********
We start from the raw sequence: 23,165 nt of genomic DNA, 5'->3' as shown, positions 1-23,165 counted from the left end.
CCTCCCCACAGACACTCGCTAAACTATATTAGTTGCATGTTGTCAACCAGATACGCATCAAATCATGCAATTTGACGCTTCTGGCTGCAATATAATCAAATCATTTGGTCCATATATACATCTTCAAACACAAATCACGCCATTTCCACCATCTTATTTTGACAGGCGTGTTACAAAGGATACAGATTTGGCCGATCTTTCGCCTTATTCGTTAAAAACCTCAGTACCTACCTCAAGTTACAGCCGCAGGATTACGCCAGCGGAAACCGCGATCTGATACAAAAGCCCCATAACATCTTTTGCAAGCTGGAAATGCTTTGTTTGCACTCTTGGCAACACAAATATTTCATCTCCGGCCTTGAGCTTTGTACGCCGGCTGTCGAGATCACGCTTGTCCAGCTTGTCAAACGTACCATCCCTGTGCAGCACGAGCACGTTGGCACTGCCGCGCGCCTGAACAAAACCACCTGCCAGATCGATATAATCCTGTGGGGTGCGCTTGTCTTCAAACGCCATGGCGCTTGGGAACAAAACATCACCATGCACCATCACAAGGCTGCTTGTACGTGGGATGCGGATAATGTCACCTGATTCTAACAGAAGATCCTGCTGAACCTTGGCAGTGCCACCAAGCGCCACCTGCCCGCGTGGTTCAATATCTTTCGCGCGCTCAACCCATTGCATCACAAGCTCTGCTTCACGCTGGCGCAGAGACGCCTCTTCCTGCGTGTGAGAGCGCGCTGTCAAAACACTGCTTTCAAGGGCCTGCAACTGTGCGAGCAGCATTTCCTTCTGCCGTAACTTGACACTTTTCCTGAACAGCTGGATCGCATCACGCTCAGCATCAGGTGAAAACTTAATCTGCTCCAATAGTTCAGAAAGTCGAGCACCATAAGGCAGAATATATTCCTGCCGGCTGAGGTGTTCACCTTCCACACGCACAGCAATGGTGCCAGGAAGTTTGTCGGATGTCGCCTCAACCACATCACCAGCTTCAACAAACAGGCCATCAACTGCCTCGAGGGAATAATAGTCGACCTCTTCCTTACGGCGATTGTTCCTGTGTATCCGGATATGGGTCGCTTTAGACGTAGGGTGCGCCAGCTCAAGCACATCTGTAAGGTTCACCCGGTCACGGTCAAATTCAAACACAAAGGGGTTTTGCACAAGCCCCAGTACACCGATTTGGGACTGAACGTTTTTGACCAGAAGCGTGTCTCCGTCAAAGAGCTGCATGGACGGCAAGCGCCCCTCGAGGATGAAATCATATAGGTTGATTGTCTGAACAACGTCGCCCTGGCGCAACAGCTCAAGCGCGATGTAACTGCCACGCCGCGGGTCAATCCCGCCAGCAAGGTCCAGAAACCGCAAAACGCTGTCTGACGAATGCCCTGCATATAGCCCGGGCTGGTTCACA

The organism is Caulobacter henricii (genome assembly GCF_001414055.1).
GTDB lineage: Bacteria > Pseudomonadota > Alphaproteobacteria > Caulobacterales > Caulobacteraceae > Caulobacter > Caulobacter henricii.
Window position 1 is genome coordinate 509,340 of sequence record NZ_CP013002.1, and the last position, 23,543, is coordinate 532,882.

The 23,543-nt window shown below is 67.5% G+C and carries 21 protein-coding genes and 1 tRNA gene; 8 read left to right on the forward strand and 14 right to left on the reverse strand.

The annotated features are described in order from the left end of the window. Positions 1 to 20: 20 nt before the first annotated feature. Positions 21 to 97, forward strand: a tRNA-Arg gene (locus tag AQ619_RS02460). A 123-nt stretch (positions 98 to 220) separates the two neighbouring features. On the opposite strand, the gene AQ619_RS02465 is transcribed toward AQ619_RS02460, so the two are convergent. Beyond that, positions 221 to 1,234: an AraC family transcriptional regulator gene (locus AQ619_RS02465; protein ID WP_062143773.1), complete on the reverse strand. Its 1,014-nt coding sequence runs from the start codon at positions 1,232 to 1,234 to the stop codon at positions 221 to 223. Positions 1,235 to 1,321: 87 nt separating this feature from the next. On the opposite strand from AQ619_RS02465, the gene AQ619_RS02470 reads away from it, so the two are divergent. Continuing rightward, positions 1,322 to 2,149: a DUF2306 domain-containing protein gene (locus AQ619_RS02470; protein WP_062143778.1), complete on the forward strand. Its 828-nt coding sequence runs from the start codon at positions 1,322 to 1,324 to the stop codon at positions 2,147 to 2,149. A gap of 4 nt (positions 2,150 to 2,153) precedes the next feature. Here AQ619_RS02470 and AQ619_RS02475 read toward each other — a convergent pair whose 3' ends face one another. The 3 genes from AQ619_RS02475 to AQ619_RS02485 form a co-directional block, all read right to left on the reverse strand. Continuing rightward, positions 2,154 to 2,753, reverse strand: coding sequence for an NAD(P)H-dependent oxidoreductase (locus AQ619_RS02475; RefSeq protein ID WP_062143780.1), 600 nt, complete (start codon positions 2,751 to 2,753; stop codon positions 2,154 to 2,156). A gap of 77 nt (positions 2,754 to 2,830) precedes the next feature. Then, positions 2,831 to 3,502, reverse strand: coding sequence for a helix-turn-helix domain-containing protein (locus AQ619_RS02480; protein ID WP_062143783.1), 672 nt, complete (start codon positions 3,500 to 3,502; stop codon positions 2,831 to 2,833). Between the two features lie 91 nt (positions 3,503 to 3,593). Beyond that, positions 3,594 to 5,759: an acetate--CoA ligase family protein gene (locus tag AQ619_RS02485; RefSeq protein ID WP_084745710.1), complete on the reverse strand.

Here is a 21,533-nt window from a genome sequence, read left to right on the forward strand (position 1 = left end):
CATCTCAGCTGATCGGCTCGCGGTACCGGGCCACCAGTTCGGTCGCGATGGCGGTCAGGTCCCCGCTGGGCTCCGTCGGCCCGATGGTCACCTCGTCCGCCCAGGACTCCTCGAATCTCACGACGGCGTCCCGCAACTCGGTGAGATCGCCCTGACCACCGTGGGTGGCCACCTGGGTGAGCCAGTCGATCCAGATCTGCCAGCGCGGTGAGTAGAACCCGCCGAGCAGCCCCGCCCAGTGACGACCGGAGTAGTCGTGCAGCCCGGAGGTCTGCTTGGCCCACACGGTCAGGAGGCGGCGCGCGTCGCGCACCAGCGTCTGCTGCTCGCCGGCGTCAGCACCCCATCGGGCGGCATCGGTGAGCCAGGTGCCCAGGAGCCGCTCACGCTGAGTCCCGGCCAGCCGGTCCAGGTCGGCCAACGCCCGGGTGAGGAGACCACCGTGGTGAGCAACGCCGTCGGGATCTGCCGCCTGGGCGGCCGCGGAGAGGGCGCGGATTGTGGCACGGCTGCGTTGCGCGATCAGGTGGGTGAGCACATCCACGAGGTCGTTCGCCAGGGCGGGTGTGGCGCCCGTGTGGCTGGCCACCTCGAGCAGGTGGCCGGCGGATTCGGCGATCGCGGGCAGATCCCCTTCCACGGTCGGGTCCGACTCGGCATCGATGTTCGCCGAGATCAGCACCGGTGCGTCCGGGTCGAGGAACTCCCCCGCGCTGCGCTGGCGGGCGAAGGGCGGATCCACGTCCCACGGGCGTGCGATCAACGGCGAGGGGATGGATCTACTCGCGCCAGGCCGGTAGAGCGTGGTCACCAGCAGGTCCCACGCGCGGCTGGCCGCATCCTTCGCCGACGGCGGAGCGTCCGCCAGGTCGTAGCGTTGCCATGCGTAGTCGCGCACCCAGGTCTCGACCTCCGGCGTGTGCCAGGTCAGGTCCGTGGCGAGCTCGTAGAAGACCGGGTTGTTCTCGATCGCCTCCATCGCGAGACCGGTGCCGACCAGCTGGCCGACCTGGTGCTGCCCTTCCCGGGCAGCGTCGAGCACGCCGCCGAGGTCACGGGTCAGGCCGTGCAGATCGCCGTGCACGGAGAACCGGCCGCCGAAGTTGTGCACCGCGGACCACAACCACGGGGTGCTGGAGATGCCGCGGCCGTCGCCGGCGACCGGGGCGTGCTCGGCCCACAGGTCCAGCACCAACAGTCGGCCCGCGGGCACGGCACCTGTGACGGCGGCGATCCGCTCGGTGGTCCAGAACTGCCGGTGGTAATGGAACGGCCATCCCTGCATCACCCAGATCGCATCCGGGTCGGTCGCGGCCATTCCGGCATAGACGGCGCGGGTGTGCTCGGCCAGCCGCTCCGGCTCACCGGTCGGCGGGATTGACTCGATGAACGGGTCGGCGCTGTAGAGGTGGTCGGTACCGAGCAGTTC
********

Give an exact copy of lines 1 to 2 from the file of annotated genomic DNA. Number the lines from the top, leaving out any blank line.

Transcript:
We start from the raw sequence: 23,165 nt of genomic DNA, 5'->3' as shown, positions 1-23,165 counted from the left end.
CCTCCCCACAGACACTCGCTAAACTATATTAGTTGCATGTTGTCAACCAGATACGCATCAAATCATGCAATTTGACGCTTCTGGCTGCAATATAATCAAATCATTTGGTCCATATATACATCTTCAAACACAAATCACGCCATTTCCACCATCTTATTTTGACAGGCGTGTTACAAAGGATACAGATTTGGCCGATCTTTCGCCTTATTCGTTAAAAACCTCAGTACCTACCTCAAGTTACAGCCGCAGGATTACGCCAGCGGAAACCGCGATCTGATACAAAAGCCCCATAACATCTTTTGCAAGCTGGAAATGCTTTGTTTGCACTCTTGGCAACACAAATATTTCATCTCCGGCCTTGAGCTTTGTACGCCGGCTGTCGAGATCACGCTTGTCCAGCTTGTCAAACGTACCATCCCTGTGCAGCACGAGCACGTTGGCACTGCCGCGCGCCTGAACAAAACCACCTGCCAGATCGATATAATCCTGTGGGGTGCGCTTGTCTTCAAACGCCATGGCGCTTGGGAACAAAACATCACCATGCACCATCACAAGGCTGCTTGTACGTGGGATGCGGATAATGTCACCTGATTCTAACAGAAGATCCTGCTGAACCTTGGCAGTGCCACCAAGCGCCACCTGCCCGCGTGGTTCAATATCTTTCGCGCGCTCAACCCATTGCATCACAAGCTCTGCTTCACGCTGGCGCAGAGACGCCTCTTCCTGCGTGTGAGAGCGCGCTGTCAAAACACTGCTTTCAAGGGCCTGCAACTGTGCGAGCAGCATTTCCTTCTGCCGTAACTTGACACTTTTCCTGAACAGCTGGATCGCATCACGCTCAGCATCAGGTGAAAACTTAATCTGCTCCAATAGTTCAGAAAGTCGAGCACCATAAGGCAGAATATATTCCTGCCGGCTGAGGTGTTCACCTTCCACACGCACAGCAATGGTGCCAGGAAGTTTGTCGGATGTCGCCTCAACCACATCACCAGCTTCAACAAACAGGCCATCAACTGCCTCGAGGGAATAATAGTCGACCTCTTCCTTACGGCGATTGTTCCTGTGTATCCGGATATGGGTCGCTTTAGACGTAGGGTGCGCCAGCTCAAGCACATCTGTAAGGTTCACCCGGTCACGGTCAAATTCAAACACAAAGGGGTTTTGCACAAGCCCCAGTACACCGATTTGGGACTGAACGTTTTTGACCAGAAGCGTGTCTCCGTCAAAGAGCTGCATGGACGGCAAGCGCCCCTCGAGGATGAAATCATATAGGTTGATTGTCTGAACAACGTCGCCCTGGCGCAACAGCTCAAGCGCGATGTAACTGCCACGCCGCGGGTCAATCCCGCCAGCAAGGTCCAGAAACCGCAAAACGCTGTCTGACGAATGCCCTGCATATAGCCCGGGCTGGTTCACA